What does Park's concession of power mean for South Korea?

Besieged by scandal, South Korean President Park Geun-hye has conceded her power to name a new prime minister.

Ahn Young-joon/AP
Members of South Korea's minor opposition Justice Party hold their cards during a rally calling for South Korean President Park Geun-hye to step down in downtown Seoul, South Korea, on Monday, Nov. 7, 2016.

Amid international scrutiny of her relationship with a controversial religious figure and his daughter, South Korean President Park Geun-hye has conceded her power to name her own prime minister, subsequently diminishing her authority to govern in an attempt to remain in office as opponents push for her resignation.

The scandal has rocked South Korea for the past week as investigators have launched inquiries into the extent of Ms. Park's relationship to Choi Soon-sil, the daughter of the founder of an obscure religious group known as the Church of Eternal Life. Ms. Choi has been allowed to play a role in writing Park’s speeches and assist with public relations. Choi then used their close relationship for political gain, getting her daughter admitted to a prestigious university and pressuring business to donate some $70 million to her nonprofits.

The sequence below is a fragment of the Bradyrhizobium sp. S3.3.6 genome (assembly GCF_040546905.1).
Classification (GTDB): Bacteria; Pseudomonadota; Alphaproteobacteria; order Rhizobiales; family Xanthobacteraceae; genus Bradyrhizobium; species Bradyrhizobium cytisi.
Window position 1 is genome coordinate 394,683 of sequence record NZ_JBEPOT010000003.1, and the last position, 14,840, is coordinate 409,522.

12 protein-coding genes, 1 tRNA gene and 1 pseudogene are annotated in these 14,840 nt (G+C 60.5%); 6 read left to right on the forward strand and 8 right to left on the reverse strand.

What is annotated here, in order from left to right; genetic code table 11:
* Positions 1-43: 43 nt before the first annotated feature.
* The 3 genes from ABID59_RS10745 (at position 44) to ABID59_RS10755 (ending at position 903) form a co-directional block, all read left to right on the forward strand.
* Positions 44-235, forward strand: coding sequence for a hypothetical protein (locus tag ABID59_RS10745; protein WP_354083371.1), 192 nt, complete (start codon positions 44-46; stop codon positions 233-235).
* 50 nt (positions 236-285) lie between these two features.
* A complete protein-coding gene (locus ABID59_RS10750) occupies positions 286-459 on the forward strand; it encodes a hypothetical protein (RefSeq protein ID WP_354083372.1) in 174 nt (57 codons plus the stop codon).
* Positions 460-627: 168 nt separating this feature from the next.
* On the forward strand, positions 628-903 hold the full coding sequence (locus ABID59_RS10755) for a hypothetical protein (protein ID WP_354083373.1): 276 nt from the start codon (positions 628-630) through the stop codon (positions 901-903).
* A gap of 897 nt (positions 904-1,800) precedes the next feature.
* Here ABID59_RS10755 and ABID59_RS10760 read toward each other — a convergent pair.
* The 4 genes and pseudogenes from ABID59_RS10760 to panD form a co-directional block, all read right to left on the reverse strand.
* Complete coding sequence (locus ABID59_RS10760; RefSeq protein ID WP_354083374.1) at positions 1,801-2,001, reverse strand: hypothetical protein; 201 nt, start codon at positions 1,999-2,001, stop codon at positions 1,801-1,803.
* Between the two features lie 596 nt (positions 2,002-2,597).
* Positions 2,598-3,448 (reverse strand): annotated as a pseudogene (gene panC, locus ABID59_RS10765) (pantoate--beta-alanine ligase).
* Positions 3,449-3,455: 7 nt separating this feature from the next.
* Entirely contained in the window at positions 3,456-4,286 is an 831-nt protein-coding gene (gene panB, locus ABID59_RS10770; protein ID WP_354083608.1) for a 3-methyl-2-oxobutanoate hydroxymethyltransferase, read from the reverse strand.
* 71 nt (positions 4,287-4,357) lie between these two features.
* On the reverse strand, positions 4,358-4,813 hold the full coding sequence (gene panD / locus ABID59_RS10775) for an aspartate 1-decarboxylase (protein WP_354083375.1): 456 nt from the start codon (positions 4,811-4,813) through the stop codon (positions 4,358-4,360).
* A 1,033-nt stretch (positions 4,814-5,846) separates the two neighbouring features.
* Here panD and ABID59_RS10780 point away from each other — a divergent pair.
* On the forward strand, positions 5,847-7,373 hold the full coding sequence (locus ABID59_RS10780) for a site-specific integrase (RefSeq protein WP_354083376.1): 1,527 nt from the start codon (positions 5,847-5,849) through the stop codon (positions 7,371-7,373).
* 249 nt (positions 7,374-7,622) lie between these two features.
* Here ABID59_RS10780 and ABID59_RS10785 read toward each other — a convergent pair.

Park met with the National Assembly’s speaker Tuesday after a weekend of protests to announce her concession. By agreeing to work alongside a prime minister named from a lower authority, she will concedes some power in decision making. But lawmakers are pushing to erode her authority further, asking that she yield her power in domestic affairs and focus solely on foreign policy for the remainder of her term.

"If a new prime minister takes office, I will fully guarantee the authority to take charge of the Cabinet in a practical manner," she said.

The leaders of the nation’s three opposition parties have not yet accepted the proposal.

The scandal has seriously hampered the people’s trust of Park, whose approval ratings dipped to just 5 percent at the end of last week as crowds rallied and demanded her resignation. As investigations continue into the scope of Choi’s influence and what kinds of classified information she may have had access to, the administration hopes that the restructuring of Park’s role will put the government back on track.

Park had nominated a new prime minister who was awaiting confirmation last week, but it’s likely the candidate, Kim Byong-joon, will withdraw amid growing concerns. The government has debated ways to make the office a more powerful position over the years, as past prime ministers have served roles that were largely a formality, and some see this as a much needed opportunity to restructure the role.

Park’s opponents have stressed that her announcement isn’t final, and questions remain in regard to how much authority she would relinquish in the process. Many have requested her resignation and do not believe splicing her authority and relegating some aspects to a new prime minister will be enough.

"Nothing was decided during the floor leaders' meeting because the President failed to go into detail about the transfer of her authority; rather, we agreed to hold a meeting between three opposition parties today," Floor leader Park Jie-won of the People's Party said.

This report contains material from the Associated Press.

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